“What is this place?” I asked, my voice soft and breathy.
“A room of the old vestry, before the Cathedral you know today. A little chapel used to sit in this spot before the gaping Gothic was erected, but it was sank into the ground. This is the little of what’s left.” Burgone hopped from his perch and landed upon a mahogany trestle in front of me, “The Magician didn’t always use to be this way. He was once a cleric, a devout of the Time of Conterminous. Rather than worship the Western Goddess, he worshiped the Cardines as a whole, and as a man of the Green Age, it was seen as heretical to worship any of the four gods except your own.”
I moved forward to the back wall, pushing a chair to the side, and there hung a portrait of a young man. Handsome, congenial looking; he had a sharp nose and his eyes were a light brown, soft and oval, and thick, rich golden hair decorated his head, tied into a pompadour with a lovely bow. I suddenly felt struck, as a flash of the Magician; his cane in hand, head held high, thick, lovely hair, washed through my memory.
“This is…” I breathed.
“Yes. The Dark Magician. Darling, wasn’t he.”
I turned and looked to Burgone, who stood with his front paws upon the edge of the trestle, gazing up at the portrait.
“He certainly didn’t dress like a cleric.” I said, “Why all the…well…”
I smiled, “Well, yes.”
“He didn’t spend all his life as a cleric, nor all his time.” Burgone said, laying himself down and crossing his paws, “He was the heir of an affluent family, proper and polished to royalty. In fact he was not from the western continent at all, but from the eastern land.”
“The east?” I started, turning back to the painting, new feelings and thoughts springing within me, “He was…an easterner…”
Burgone once again rose and gave several hops up the furniture, until at last setting himself upon the top of a credenza, slightly above me and level with the portrait. His tail he swished down, ticking it back and forth, gazing at the painting.
“Can you imagine, being a wealthy easterner in the West during the Green Age, and an apostle of the First Age, and then, also, a magician of the Masquerades? Astounding.”
I quickly looked up to Burgone, my eyes wide. “You mean, he was also part of the Mystics?”
“Oh yes. The Mystics were nothing like they are depicted in modern times. They were a vastly accepting people; as long as you were willing to learn, and gave love to the earth, and attended the Moon Ceremonial every month to give thanks to Adrinka, they would teach you. Early in the Green Age, many foreign feet traveled to western shores to be taught by the Mystics. In fact, they did not receive their title of ‘Masquerades’, until well towards the end of the Green Age and into the next.”
I felt myself staring slightly off into space, absorbing this new information. I knew very little of history, and only knew of the ages I had been taught by Nana; that of the First Age, the Green Age, and the current age of Despondence. I knew of the existence of other ages and times, but knew next to nothing beyond that. I did know that a great darkness swept over the West after the Green period had ended, but, sad to say, my knowledge ended there.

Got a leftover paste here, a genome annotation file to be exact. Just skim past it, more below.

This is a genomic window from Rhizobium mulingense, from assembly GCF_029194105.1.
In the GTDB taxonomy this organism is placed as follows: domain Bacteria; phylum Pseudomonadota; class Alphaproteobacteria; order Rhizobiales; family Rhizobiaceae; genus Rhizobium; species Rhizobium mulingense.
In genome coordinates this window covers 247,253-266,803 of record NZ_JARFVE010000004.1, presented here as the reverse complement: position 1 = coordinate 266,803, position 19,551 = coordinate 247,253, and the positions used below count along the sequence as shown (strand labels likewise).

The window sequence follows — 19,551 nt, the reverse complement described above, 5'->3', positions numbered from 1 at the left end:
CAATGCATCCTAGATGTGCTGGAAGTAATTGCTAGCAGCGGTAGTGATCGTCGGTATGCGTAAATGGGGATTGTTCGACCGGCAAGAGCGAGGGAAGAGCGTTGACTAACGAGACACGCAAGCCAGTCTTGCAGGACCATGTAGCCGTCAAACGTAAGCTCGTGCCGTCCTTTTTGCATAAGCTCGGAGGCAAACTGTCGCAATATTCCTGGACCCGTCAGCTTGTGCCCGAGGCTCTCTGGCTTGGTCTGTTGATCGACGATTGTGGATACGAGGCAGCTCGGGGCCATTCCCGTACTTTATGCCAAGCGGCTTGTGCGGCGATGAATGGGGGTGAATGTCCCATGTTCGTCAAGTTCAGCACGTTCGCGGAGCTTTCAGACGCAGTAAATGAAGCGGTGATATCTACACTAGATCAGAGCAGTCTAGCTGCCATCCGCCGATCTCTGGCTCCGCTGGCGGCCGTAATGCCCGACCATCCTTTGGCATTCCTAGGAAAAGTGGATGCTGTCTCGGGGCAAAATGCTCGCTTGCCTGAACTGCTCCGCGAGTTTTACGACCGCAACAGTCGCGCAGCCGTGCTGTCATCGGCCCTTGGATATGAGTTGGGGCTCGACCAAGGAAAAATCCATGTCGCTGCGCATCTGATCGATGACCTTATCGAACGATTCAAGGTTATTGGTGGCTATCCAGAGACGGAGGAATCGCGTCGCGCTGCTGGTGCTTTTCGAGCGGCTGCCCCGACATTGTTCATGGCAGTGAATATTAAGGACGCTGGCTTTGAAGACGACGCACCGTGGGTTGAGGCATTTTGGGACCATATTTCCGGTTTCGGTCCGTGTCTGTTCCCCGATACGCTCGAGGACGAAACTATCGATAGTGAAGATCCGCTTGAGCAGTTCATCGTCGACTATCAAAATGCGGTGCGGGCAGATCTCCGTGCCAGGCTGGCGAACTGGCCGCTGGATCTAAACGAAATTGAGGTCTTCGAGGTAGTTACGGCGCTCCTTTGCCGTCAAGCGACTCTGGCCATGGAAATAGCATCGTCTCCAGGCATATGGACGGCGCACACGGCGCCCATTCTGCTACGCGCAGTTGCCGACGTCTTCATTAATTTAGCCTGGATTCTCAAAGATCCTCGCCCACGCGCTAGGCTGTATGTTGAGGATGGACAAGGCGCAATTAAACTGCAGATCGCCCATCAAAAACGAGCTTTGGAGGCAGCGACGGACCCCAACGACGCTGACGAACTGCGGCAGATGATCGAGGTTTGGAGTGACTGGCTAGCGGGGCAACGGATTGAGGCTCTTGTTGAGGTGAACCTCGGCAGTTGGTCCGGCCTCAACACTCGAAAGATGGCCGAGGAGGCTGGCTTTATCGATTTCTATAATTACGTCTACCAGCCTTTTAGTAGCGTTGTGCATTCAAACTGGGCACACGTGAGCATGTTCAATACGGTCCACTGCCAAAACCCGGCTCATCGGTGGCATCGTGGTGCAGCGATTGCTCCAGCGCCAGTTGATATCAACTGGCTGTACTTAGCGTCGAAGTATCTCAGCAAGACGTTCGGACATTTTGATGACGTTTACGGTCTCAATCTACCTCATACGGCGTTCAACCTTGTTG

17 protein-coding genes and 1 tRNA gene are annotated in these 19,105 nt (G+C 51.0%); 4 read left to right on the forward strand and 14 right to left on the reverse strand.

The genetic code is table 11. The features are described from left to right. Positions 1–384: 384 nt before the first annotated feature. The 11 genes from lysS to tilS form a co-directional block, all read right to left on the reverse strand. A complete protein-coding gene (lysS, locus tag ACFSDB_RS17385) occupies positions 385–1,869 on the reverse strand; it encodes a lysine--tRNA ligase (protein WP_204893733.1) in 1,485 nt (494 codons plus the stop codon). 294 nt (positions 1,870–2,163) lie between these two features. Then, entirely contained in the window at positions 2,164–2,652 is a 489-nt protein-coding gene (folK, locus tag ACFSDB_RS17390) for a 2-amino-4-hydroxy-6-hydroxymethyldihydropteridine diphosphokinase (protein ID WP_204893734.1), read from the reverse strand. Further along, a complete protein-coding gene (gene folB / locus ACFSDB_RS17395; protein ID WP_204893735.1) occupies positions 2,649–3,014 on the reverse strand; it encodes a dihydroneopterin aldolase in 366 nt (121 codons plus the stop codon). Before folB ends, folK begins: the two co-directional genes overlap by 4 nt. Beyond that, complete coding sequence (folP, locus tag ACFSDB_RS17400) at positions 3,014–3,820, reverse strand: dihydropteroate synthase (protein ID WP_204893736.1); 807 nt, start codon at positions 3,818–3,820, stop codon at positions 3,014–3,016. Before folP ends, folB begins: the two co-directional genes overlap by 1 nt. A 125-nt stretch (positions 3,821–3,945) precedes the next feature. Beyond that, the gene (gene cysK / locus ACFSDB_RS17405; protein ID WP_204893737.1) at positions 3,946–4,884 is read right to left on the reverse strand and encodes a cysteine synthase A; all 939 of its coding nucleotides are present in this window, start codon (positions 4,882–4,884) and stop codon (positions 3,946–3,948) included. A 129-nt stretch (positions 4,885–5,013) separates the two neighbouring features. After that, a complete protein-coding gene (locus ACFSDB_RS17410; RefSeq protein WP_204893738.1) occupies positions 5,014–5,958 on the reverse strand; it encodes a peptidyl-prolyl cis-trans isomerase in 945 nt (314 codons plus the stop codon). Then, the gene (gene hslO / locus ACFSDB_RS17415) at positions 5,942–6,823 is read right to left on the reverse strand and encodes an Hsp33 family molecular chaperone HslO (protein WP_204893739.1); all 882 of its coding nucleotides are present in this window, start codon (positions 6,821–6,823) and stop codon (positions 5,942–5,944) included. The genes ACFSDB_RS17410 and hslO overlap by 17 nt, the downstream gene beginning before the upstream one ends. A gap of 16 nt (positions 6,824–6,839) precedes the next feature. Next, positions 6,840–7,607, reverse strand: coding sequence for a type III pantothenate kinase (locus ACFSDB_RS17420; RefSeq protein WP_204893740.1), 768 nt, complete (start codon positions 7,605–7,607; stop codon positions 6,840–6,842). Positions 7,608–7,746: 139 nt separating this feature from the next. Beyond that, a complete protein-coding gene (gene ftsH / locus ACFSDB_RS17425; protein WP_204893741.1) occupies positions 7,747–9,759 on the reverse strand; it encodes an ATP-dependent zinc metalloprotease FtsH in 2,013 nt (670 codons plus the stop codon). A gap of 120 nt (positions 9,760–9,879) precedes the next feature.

“What was the Moon Ceremonial?” I asked, surprised by my own sudden inquisitiveness.
Burgone’s eyes gave a sudden spark, “Do you truly not know? After all, you have been attending them for the past year…”
Heart skipping I startled back away from Burgone, knocking against a coat-rack and sending it over to the floor. I brought my hand to my breast, alarm rising in me. The longboats. The lanterns. The song. The cloaked people of my dreams.
“How do you know that? HOW DO YOU KNOW THAT?” I shouted.
Burgone said nothing, but his slit, green eyes pierced me like they had never done. His tail continued to tick, back and forth, back and forth, and blinkless he bore into me, in a way that made me feel transparent and exposed.
“How do I know? Oh, my dear, Lady Ashes,” he first mused, his canines flashing in a wry way, and then he tsk-ed, “Did you ever once ask yourself how I know of the Cathedral, the chapel before; how I know of the Magician and his past; how I came here and how I have been able to find you, again and again, in the colossal-ness that is this magic world? I ask you, how do I speak? Light lamps? Know where the hounds lie and when a trap is lurking. You took the enchantment of the Cathedral for granted, not once considering the companion who so readily helped and guided you.”
My chest thundered, and heat rushed to my face, anger and fear mixing in me. “Who are you!” I demanded, “Tell me now!”
At this Burgone almost seemed to grin, his eyes sparkling in mischief, “Oh come now, you give me too much credit. I am just a domestic cat, a feline of refined tastes and has them met. I am a pet, nothing more, nothing less.”
My mouth hung, as realization sprang to me, and I gaped as I blurted, “You’re -!”
“The Dark Magician’s pet.” Burgone stated, “Of course.”